Who’s going to do the next chords from the bass line?

    Reply

    2 Jermaine
    3 Thomas

    Another good lesson. I am learning so much Jermaine. Be Blessed!!!!

    Reply

    4 BRIAN AKA TRUMUSIC1SOUL

    F9
    Eb + A ON LEFT///Eb + G + C

    Gb9
    E + Bb///Fb + Ab + Db

    HOPE THIS IS RIGHT…THIS LESSON IS ON POINT!11

    ALSO I’VE TALKED TO MY CHOIR AND WE WILL SOON BE PURCHASING THE DRUM AND VOCAL SERIES…LOL

    Reply

    5 BRIAN AKA TRUMUSIC1SOUL

    http://www.myjekalyncarr.net/

    check out my girl from Earle, AR..

    she is the offspring of the Selvy Singers of Earle AR….click on JekalynTV..lol

    Reply

    6 BRIAN AKA TRUMUSIC1SOUL
    7 drej

    Wow what a great update!!!! more power to your elbow. At least, i get somehing new to rehearse everyday and that’s a great development for me.
    Thanks,
    Jermaine.

    Reply

    8 Roland

    G9
    F + B on left hand /// F + A + D on right hand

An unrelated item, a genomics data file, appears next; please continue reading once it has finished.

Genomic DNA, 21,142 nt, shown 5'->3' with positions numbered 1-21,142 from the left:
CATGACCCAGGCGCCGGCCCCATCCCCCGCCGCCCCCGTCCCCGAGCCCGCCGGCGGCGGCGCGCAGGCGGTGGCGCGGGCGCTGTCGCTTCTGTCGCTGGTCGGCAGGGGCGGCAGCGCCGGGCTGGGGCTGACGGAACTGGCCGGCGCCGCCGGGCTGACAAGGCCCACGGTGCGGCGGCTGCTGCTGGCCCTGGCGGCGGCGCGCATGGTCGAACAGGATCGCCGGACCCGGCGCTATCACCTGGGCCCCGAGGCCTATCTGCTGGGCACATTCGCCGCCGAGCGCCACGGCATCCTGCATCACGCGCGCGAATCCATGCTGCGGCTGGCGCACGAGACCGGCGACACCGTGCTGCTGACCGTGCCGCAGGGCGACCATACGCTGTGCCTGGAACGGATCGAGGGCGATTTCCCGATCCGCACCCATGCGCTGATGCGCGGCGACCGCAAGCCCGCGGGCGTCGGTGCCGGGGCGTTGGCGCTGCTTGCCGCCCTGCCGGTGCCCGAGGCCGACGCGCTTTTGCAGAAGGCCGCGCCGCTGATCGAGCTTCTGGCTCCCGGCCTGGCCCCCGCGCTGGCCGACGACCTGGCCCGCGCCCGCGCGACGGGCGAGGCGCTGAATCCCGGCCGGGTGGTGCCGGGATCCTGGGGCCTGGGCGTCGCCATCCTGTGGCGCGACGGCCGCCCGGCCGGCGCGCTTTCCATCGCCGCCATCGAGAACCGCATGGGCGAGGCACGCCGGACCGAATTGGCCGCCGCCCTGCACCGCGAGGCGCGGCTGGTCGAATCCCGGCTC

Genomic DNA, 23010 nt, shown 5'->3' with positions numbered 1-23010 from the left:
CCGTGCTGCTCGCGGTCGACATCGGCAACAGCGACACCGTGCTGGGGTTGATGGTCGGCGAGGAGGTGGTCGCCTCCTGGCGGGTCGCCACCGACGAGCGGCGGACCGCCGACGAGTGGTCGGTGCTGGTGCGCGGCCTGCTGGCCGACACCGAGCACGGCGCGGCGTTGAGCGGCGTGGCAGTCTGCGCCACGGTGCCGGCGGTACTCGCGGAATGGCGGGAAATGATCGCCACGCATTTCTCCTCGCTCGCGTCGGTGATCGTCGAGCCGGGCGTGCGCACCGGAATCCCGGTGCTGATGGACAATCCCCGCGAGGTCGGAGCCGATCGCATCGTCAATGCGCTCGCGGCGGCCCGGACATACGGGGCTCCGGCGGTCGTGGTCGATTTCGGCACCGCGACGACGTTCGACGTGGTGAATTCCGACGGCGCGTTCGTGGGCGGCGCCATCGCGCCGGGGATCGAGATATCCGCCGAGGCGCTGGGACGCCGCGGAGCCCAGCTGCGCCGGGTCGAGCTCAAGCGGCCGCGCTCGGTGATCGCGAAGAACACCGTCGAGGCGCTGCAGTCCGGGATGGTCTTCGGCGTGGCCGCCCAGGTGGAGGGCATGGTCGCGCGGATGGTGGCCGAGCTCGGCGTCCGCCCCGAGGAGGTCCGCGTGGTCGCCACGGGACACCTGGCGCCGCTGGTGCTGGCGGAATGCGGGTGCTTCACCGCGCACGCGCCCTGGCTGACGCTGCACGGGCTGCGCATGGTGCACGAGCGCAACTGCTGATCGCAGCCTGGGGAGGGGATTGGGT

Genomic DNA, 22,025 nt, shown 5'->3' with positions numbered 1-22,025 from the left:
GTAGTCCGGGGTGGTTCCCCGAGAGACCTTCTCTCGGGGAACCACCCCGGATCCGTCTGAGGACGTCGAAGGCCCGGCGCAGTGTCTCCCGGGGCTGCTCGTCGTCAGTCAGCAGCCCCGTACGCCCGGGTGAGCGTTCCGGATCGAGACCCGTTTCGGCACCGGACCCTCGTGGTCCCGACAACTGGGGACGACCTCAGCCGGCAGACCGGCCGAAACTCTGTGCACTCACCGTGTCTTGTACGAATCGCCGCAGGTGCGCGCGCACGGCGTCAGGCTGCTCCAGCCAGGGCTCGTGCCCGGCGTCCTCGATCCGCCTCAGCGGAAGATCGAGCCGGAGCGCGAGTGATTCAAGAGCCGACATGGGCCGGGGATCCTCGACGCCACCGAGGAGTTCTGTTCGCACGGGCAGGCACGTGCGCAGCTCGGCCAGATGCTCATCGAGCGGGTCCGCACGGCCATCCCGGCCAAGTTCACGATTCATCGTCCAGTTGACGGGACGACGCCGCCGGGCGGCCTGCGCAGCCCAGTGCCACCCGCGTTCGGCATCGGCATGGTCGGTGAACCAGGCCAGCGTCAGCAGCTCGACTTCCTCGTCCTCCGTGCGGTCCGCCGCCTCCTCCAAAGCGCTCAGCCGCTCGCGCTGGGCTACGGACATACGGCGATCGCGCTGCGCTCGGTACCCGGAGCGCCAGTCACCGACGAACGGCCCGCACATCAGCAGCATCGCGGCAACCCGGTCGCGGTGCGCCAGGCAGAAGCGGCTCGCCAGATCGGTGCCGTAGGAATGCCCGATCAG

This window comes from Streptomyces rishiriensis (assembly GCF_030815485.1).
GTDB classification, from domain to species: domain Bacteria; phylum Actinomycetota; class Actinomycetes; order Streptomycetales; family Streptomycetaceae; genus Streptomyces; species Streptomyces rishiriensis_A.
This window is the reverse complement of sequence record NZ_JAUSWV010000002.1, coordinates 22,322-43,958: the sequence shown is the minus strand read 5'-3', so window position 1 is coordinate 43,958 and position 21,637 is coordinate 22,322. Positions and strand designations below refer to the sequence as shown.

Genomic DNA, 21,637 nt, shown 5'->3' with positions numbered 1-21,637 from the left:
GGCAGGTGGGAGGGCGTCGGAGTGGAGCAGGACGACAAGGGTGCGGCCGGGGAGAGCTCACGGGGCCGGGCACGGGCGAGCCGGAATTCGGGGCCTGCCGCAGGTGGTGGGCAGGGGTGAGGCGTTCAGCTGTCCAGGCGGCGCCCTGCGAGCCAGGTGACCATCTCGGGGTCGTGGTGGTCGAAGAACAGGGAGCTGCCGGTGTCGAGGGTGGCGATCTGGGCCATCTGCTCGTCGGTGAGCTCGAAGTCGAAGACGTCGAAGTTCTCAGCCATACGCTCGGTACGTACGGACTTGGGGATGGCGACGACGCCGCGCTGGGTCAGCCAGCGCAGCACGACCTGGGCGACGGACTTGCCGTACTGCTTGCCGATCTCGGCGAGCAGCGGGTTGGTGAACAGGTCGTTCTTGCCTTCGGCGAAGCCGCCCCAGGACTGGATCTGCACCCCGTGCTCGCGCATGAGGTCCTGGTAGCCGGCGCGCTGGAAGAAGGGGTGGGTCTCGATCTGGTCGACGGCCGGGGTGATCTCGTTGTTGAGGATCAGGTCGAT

A9
    G + C# on left hand /// G + B + E on right hand

    Wow…this is such a different way of looking at it,Jermaine. But it makes sense in order to get new voicings and a new approach to playing chords. And getting this down on the keyboard is another challenge..hehe

    Reply

    9 ALBERTO

    I just want to say: God Bless you Master Jermaine Griggs. Your posts inspire me to continue learning how to play the piano.

    Reply

    10 Roland

    Come on you guys,we have three more chords to go!

    Reply

    11 Eresmas

    Bb9
    Ab + D left // Ab + C + F on right.

    B9
    Eb + A left // A + Db + Gb on right.

    Reply

    12 sabatini

    How can i form a tritone combination with that is being used as a passing note

    Reply

    13 sabatini

    How to form a tritone combination for a major chord

    Reply

    14 hubert

    these are some cool moves but it would help a brother out if you added the sound clip of what you are talking about thanks for understanding

    Reply

    15 Jermaine

    Sabatini – Tritones work with major chords on the right too.